By 1993, Shania Twain was promoting her self-titled debut album by singing at local gigs in the United States with little more than a backing track CD. While the album itself did not perform well in the charts, it attracted the attention of rock producer Robert John "Mutt" Lange, and the pair began having long-distance telephone conversations with each other. They bonded over Twain's love of rock music and Lange's love of American country music. After meeting with him at the CMA Music Festival/Fan Fair in June 1993, they began exchanging song ideas with each other and started doing songwriting together. During this time, they developed a romance that culminated in their wedding on December 28, 1993.
It was at this time that Twain was pressed by her record company to return to the studio to start putting together her second album. Twain admitted in her "From This Moment On" memoir that although she was initially reluctant to do so, she told Luke Lewis that she had co-written some songs with Lange, and he agreed to let her record some demos for her album, even though he feared that Twain would deviate too much from the Nashville sound. Twain and Lange continued their songwriting after their wedding and in early 1994, constructed a demo tape produced by Lange of some of their songs which was played to record executives for the first time at Morin Heights Studio. Although some executives were worried because the "less country" sound was different from Twain's debut, Lewis decided to let Twain continue her collaboration with Lange, and hired Lange as the primary producer of the album.
"Whose Bed Have Your Boots Been Under?", a country-flavored song about a woman confronting her lover about his frequent infidelity, was released as the first single from the album. Originally, Twain wanted "Any Man of Mine", a song containing both heavy rock and heavy country influences, to be the first single, but was persuaded to change her mind and go with the safer option. While "Whose Bed Have Your Boots Been Under?" slowly gained some attention on the country charts, it was "Any Man of Mine" which gave Twain her first country Top 10 and Number 1 hit, as well as her first appearance on the Billboard Hot 100, peaking at number 31. The third single is Twain's sentimental ballad and the title track "The Woman in Me (Needs the Man in You)", and became her first adult contemporary hit, accompanied by a video shot in Egypt. It also peaked at number 74 on the Billboard Hot 100.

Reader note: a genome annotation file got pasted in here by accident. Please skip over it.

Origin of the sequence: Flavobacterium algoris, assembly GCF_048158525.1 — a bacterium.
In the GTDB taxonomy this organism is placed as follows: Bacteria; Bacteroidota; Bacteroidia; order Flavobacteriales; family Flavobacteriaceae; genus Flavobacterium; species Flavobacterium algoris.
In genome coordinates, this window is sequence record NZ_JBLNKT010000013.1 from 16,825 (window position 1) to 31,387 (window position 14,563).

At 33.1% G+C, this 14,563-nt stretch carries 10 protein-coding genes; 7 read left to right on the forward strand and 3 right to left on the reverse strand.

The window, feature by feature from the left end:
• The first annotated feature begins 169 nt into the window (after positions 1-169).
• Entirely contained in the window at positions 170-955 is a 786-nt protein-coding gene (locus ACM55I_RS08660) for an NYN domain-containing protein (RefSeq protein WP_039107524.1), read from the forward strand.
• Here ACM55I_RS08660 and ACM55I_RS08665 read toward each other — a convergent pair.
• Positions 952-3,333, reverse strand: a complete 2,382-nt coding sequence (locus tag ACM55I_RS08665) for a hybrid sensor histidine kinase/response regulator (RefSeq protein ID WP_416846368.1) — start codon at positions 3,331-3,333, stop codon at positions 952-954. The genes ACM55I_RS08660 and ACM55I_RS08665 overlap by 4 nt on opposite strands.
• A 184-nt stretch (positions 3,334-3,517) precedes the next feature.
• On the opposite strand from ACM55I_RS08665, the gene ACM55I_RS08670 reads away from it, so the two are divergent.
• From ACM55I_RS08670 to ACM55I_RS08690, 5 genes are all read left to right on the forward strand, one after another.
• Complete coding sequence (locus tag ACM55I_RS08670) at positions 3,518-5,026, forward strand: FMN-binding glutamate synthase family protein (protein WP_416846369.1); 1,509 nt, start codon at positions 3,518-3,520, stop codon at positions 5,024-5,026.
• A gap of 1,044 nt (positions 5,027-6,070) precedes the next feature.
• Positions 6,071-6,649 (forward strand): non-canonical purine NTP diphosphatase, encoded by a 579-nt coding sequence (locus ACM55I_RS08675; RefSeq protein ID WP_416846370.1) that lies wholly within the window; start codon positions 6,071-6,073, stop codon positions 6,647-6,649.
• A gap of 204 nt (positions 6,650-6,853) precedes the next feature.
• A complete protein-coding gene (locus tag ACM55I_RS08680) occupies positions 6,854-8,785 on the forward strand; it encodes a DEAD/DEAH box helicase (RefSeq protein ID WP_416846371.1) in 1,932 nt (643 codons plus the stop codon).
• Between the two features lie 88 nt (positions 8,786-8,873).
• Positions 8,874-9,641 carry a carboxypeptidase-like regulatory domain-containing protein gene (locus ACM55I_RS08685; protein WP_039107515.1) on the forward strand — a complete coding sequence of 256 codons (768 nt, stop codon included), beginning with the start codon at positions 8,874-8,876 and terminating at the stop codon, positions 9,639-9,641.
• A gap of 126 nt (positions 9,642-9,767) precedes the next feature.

"God Bless the Child", an a cappella prayer that Twain prayed to herself after her parents died, was originally the last track recorded for the album in 1994. However, in early 1995, just prior to the album release, Twain and Lange experimented with recording different versions of songs for both country audiences and pop-rock audiences. This meant that the two songs in consideration, the fourth single "(If You're Not in It for Love) I'm Outta Here!", described by Twain as "a warning to pickup artists everywhere, set to a pulsating rock beat, and embroidered with slinky slide guitar" and fifth single "You Win My Love", a solely Lange-written love song involving car metaphors, actually had their country and pop-rock counterparts recorded at the same time. Just before the track-listing was finalised, separate country and pop-rock mixes were derived from the original masters, as Twain and Lange intended to release both mixes to the release formats of the album. The pop-rock mixes were shelved in favor of the country mixes during the album's release, but returned billed as "Mutt Lange Mix"es for both songs' single releases. "I'm Outta Here!" and "You Win My Love" became Twain's second and third No.1 hits at country radio, while "I'm Outta Here!" became Twain's first breakthrough hit in Australia. "I'm Outta Here" also peaked at number 74 on the Billboard Hot 100.
After more success with another No.1 hit, sixth single "No One Needs to Know", which was selected for the soundtrack to the 1996 film Twister, and a minor country hit, seventh single "Home Ain't Where His Heart Is (Anymore)", Twain decided to turn "God Bless the Child", the eighth and final single, into a full-length song. She and Lange co-wrote new verses touching on the turbulent lives in people's society, and Lange developed two new instrumentals for Twain to record her vocals on: a country version with a banjo and a pop version with a subtle electronic beat. Both versions contain the same acoustic drum set, guitars and chord arrangements, and also feature the Fisk University Jubilee singers and a local performing arts choir on backing vocals. "God Bless the Child" peaked at number 75 on the Billboard Hot 100, but was her least successful single from the album at country radio, peaking at number 48.
On October 2, 2020, The Woman in Me was re-released as the "Diamond Edition", which is available in four variants: a limited edition clear crystal vinyl, standard vinyl, 2 CD set and a 3 CD set packaged with a 48 page hard cover book. It is also available as a digital download known as the "Super Deluxe Edition". The Diamond Edition is "remastered" with a bonus disc that includes live performances and the single mixes. The 3 CD Set (also the Super Deluxe Edition digital download) version includes a third disc with early recordings of The Woman in Me, which were recorded 12 months prior to the release of the album.